"The Friendly Troll and The Misunderstanding"... and Other Tales from Theatre Camp
I had the opportunity to once again return to Princeton, NJ this summer and tackle two sessions of Theatre Camp at the McCarter Theatre Center. Camp began in late June, with alternating afternoons of torrential rain and unendurable heat. Inside the air conditioned confines of the McCarter's spacious rehearsal rooms, though, art was being made, young minds were being shaped (twisted?), and scores of young actors were writing and performing roles such as "Ted the Bed" and "Pointy the Knife" (original characters inspired by BEAUTY AND THE BEAST).
My first two week class- IN THEIR SHOES, an exploration of Point of View- was an incredible learning experience. It had been some time since I'd worked with 3rd, 4th, and 5th graders. Their unbound creativity and un self-conscious sense of play was inspiring. As an ensemble they created a fractured fairy tale based on the story of THE THREE BILLY GOATS GRUFF. Their original play was called THE FRIENDLY TROLL AND THE MISUNDERSTANDING. In this story, the Troll repeatedly says to the Billy Goats, "I'd like to have you for dinner." But the Goats are missing all sorts of context clues like the friendliness in the Troll's voice and they fail to realize that he is, in fact saying, "I'd like to have you [over] for dinner." Tragic. We changed the point of view and the story assumed a whole new shape. The students rocked their final performance and I ended the first session feeling incredibly proud of the work they'd done. I was sad to say goodbye to the little Oliviers and Duses.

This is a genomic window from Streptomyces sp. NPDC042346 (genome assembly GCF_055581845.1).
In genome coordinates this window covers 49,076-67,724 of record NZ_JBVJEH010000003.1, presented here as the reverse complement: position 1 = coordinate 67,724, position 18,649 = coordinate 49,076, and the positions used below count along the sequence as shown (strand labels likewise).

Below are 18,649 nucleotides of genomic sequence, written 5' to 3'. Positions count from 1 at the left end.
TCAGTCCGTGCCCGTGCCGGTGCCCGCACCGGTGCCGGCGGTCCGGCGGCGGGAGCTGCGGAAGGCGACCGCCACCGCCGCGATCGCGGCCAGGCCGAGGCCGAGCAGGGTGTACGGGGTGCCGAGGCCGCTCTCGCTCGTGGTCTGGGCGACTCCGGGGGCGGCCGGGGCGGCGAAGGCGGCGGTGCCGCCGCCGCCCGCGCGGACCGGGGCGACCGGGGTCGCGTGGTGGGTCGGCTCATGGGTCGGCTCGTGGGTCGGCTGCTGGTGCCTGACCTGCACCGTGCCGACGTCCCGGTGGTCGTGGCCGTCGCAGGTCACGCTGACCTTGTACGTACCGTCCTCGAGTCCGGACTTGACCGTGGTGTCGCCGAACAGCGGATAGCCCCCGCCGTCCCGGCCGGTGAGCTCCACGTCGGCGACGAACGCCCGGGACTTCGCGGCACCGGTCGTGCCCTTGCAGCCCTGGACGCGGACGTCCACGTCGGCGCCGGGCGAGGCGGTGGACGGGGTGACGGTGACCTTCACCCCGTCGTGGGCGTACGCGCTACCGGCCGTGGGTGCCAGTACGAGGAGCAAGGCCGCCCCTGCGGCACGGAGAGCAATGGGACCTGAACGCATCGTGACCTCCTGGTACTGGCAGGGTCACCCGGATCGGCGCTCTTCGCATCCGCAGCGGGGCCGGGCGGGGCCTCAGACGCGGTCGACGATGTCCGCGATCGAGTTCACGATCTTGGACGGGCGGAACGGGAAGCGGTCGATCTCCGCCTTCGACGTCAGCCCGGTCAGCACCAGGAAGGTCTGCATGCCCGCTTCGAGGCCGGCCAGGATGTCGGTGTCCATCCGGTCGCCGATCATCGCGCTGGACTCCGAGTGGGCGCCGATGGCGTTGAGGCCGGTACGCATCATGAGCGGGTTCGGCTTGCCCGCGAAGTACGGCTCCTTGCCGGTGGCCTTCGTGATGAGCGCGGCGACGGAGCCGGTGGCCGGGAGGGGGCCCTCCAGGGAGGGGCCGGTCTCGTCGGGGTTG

In the second session I moved up one weight class to teach the middle schoolers. In this class- CREATING A CHARACTER- we focused on making specific physical and vocal choices to reveal character. We went through the process of doing character research (naturally, the school-weary students took to the image research board assignment more than the historical background presentations). We studied the Laban Effort Actions. We played with Kristen Linklater's resonance ladder. We walked the Princeton campus and did some (rather unsubtle) people watching. The students were up for the advanced lessons and began making vivid, bold choices in their scenes. Once again, the final presentation of the two person scenes was a triumph. This group became very tight, too, and were furiously exchanging numbers on the afternoon of the final pick up.
It never fails to amaze me how much I learn about my own process when I attempt to teach a process to students, what I learn about my artistic instincts when I ask young actors to engage with their own. I feel very fortunate to have spent these last four weeks leading exercises and games, creating final sharings, and facilitating discussions about why acting matters to young people. Thank you, McCarter Theatre for another unforgettable summer.